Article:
Platinum CCTV has announced the development and release of a unique body temperature sensing security camera designed to help protect against pathogenic community spread by rapidly pre-screening individuals before they enter a facility. The new thermal body temperature camera identifies individual body temperatures in addition to providing visual security, which is an innovative tool to rapidly pre-screen individuals for fevers when entering a facility and help fight future pandemic spread. PT-...
Bodies within the Security and Fire sector, namely the British Security Industry Association (BSIA), Fire and Security Association (FSA), National Security Inspectorate (NSI), and the Security Systems and Alarms Inspection Board (SSAIB) are re-iterating calls for employees of all security and fire safety companies approved by UKAS-accredited specialist certification bodies to be designated as ‘Key Workers’, to ensure environments not currently designated as ‘critical’ con...
AAEON, a provider of IoT and AI edge computing solutions, is helping to power the pandemic response with the BOXER-6638U rugged embedded box PC. Featuring Intel Core i3 processors, the BOXER-6638U brings the power of industrial computing to mobile X-ray machines, used to perform chest X-ray scans of suspected COVID-19 patients. This vital equipment helps increase the speed and accuracy of diagnosis, and prevent the spread of the pandemic. The spread of Coronavirus disease 19 (COVID-19, previous...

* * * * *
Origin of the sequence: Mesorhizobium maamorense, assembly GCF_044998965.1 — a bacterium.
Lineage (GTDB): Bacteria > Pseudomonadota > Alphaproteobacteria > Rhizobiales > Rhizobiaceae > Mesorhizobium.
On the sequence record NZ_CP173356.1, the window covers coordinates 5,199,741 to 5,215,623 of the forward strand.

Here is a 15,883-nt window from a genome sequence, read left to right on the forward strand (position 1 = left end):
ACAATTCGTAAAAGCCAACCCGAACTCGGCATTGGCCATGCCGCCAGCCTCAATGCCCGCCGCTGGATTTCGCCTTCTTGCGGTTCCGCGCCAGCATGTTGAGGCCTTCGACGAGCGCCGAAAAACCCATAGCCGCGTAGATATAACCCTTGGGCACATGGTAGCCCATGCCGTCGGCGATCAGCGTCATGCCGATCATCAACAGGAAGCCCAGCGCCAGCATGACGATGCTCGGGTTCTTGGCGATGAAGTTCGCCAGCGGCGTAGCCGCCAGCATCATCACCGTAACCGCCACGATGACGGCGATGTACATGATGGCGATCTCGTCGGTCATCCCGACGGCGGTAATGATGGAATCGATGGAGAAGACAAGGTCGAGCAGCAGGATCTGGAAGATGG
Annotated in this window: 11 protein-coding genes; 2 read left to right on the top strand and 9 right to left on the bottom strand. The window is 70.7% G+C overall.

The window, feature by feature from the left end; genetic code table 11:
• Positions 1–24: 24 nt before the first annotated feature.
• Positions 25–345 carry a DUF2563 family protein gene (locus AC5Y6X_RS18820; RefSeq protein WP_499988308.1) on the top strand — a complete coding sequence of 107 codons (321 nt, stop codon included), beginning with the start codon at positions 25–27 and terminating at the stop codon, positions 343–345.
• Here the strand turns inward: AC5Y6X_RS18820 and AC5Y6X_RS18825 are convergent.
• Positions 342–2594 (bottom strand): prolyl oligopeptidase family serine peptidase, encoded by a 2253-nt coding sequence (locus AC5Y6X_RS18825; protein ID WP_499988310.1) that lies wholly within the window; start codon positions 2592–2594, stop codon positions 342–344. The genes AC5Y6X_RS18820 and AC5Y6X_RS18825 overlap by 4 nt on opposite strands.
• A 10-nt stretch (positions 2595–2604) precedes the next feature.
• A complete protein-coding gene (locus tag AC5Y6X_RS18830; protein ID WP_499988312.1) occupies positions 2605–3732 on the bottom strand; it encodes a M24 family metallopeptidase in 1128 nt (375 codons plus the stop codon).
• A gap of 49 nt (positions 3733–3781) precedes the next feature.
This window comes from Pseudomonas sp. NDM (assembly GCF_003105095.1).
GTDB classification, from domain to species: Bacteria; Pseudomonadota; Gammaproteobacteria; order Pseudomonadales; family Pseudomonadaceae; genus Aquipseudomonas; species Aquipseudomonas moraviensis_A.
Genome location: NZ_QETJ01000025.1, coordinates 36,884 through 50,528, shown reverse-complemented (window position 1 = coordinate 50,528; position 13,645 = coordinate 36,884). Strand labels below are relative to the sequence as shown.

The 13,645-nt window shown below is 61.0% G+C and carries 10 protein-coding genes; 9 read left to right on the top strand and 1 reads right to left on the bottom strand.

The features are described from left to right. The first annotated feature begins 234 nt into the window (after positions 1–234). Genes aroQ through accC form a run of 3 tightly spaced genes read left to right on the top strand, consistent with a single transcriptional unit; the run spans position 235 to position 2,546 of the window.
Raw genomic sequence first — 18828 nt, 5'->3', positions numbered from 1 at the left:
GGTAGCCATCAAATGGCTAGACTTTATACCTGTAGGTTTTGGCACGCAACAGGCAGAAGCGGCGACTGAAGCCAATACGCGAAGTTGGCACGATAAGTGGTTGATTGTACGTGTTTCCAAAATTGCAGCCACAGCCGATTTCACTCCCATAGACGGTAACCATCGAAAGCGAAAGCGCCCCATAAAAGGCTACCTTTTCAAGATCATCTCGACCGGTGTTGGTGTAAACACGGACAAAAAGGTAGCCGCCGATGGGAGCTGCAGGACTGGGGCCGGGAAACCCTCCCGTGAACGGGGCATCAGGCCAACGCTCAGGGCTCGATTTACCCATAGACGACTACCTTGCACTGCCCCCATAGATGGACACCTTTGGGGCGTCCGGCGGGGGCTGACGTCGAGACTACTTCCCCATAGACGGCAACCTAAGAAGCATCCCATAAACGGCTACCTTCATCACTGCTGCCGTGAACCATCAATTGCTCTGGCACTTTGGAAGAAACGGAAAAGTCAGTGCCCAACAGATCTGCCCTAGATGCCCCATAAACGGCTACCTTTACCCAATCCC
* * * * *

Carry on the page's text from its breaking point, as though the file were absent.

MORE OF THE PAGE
Motorola Solutions announced the latest addition to its video security and analytics portfolio, the integration of its VideoTag enterprise body-worn cameras and Avigilon Control Center (ACC) video management software. The integration enhances enterprise security efforts by making live body-worn video and audio easily accessible through the ACC™ AI-powered platform. Access control systems “The introduction of this integration is a part of our ongoing efforts to introduce intelligent...
As SIA’s 2020 Member of the Year, ASSA ABLOY’s presence at ISC West 2020 will include an enhanced booth experience, showcasing a suite of new product innovations that help security professionals create access in smart and efficient ways. “Security professionals are experiencing rapid industry change, which is why ASSA ABLOY is focused on educating customers about the latest curb-to-core solutions,” said Mark Duato, Executive Vice President of Aftermarket Solutions at ASS...
All Round Security has rolled out a high tech mobile workforce system connecting field service engineers in real-time to the office as part of an end-to-end management system. With clients including Heathrow Airport, Arcadia, Mitie and Cloud FM, All Round Security install and maintain security roller shutters, doors and barriers across the UK. Since going live, the cloud-based system from Leeds-based BigChange has boosted productivity and customer service. All Round Security had previously impl...